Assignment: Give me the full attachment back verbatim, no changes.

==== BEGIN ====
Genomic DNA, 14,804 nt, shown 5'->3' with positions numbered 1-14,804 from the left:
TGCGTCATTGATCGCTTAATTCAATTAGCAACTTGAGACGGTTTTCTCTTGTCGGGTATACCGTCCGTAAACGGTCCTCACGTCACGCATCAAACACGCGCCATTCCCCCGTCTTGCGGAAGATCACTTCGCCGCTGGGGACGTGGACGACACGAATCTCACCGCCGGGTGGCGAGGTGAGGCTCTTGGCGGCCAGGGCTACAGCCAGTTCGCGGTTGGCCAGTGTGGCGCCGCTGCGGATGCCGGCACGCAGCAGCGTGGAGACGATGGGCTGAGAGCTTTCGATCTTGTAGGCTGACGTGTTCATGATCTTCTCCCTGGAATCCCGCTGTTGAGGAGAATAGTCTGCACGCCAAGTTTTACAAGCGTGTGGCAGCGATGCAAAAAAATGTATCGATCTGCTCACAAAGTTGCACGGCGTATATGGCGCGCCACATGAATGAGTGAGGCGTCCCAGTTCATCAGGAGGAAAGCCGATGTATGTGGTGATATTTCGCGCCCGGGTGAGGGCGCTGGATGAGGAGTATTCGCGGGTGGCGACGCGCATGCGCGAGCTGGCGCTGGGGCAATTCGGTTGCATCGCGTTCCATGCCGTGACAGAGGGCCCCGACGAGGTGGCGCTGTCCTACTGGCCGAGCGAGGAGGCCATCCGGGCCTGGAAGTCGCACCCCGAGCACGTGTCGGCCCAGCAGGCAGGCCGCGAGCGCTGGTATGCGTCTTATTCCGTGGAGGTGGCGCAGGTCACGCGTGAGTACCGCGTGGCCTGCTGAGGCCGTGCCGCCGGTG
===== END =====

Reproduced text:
Genomic DNA, 14,804 nt, shown 5'->3' with positions numbered 1-14,804 from the left:
TGCGTCATTGATCGCTTAATTCAATTAGCAACTTGAGACGGTTTTCTCTTGTCGGGTATACCGTCCGTAAACGGTCCTCACGTCACGCATCAAACACGCGCCATTCCCCCGTCTTGCGGAAGATCACTTCGCCGCTGGGGACGTGGACGACACGAATCTCACCGCCGGGTGGCGAGGTGAGGCTCTTGGCGGCCAGGGCTACAGCCAGTTCGCGGTTGGCCAGTGTGGCGCCGCTGCGGATGCCGGCACGCAGCAGCGTGGAGACGATGGGCTGAGAGCTTTCGATCTTGTAGGCTGACGTGTTCATGATCTTCTCCCTGGAATCCCGCTGTTGAGGAGAATAGTCTGCACGCCAAGTTTTACAAGCGTGTGGCAGCGATGCAAAAAAATGTATCGATCTGCTCACAAAGTTGCACGGCGTATATGGCGCGCCACATGAATGAGTGAGGCGTCCCAGTTCATCAGGAGGAAAGCCGATGTATGTGGTGATATTTCGCGCCCGGGTGAGGGCGCTGGATGAGGAGTATTCGCGGGTGGCGACGCGCATGCGCGAGCTGGCGCTGGGGCAATTCGGTTGCATCGCGTTCCATGCCGTGACAGAGGGCCCCGACGAGGTGGCGCTGTCCTACTGGCCGAGCGAGGAGGCCATCCGGGCCTGGAAGTCGCACCCCGAGCACGTGTCGGCCCAGCAGGCAGGCCGCGAGCGCTGGTATGCGTCTTATTCCGTGGAGGTGGCGCAGGTCACGCGTGAGTACCGCGTGGCCTGCTGAGGCCGTGCCGCCGGTG